The truth is that there is a bunch of insincerity and politics that make going to church less than ideal. Church, in fact, has become a cultural ritual rather than a community of like-minded followers. And while I recognize this divergence from the model, I also recognize that they let me come to church and I have plenty of my own baggage that other people choose to deal with. It seems hypocritical of me not to be willing to deal with theirs.

The other truth is that, like many things in life, we derive the value out of attending church that we ascribe to it. The church is definitely made up of a bunch of sinners - but that's what makes it great - we all stand equal in front of a Holy God. By investing in relationships, by worshiping corporately we learn more about what God's intentions are. And while these might be different from our perceptions, at least we are then more fully prepared for our final Home.

Tuesday, September 11, 2007

Growing in Grace

I work in business. One of the common refrains once you're in management is that "this management thing would be a whole lot easier if it wasn't for the people." And its true. If everything worked on autopilot, everything would be a lot simpler. It wouldn't be nearly as entertaining, but it would definitely run smoother.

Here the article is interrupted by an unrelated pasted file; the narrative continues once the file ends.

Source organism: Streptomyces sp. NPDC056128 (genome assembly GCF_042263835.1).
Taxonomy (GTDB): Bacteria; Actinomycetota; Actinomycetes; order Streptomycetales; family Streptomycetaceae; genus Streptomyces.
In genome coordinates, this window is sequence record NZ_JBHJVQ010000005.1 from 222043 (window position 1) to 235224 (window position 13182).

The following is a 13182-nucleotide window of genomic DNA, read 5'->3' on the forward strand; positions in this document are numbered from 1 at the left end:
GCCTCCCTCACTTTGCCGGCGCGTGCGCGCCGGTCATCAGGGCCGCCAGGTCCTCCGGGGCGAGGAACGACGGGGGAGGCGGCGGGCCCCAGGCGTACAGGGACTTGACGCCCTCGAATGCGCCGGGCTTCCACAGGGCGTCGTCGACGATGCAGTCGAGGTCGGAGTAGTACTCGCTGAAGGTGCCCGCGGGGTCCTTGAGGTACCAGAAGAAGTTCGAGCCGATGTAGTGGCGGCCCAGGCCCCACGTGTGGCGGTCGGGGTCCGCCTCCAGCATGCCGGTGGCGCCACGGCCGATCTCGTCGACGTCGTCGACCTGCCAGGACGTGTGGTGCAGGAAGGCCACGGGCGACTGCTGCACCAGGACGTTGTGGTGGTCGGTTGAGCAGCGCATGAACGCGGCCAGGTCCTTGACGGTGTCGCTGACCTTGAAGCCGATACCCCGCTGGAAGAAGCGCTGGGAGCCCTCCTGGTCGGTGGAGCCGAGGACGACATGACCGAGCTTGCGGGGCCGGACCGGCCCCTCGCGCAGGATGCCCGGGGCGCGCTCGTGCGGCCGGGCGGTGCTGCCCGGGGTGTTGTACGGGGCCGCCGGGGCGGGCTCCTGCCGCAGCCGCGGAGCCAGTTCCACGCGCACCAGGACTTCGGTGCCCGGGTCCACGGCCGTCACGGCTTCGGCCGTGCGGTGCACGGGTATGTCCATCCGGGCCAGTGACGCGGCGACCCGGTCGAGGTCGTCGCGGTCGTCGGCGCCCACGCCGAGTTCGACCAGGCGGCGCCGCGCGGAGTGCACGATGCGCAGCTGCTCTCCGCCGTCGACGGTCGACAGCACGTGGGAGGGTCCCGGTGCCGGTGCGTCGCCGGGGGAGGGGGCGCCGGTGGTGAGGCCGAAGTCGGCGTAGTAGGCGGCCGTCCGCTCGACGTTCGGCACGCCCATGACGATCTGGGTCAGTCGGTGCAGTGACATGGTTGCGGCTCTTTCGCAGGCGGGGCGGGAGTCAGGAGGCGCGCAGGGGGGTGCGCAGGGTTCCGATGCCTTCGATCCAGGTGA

The same could be said about many people's walk of faith. "If it wasn't for Christians, this Christian thing would be a lot easier." For many people, Christians challenge what they believe to be true about God mostly because regardless of how you slice it, we're all still sinners. For some reason, its easier to accept our own frailties than those of others, but that's a tangent for another time. Suffice to say, Christians make us rethink Christianity in a number of ways. We challenge God's extension of grace to people we deem less-than-worthy. We mock the sincerity of another's faith because their actions don't meet our high standards. And for those who have been in the Church for any length of time, you quickly learn that other believers cause you the greatest pain and the deepest grief. God didn't intend for it be this way, but then again, God didn't intend for Eve to eat the fruit.

What God did intend was that other Christians would be our primary nourishment for growing in grace. As John Bunyan said, "Christians are like the flowers in a garden, that have each of them the dew of Heaven, which, being shaken with the wind, they let fall at each other's roots, whereby they are jointly nourished, and become nourishers of each other." In other words, Christians should encourage our faith, not detract from it.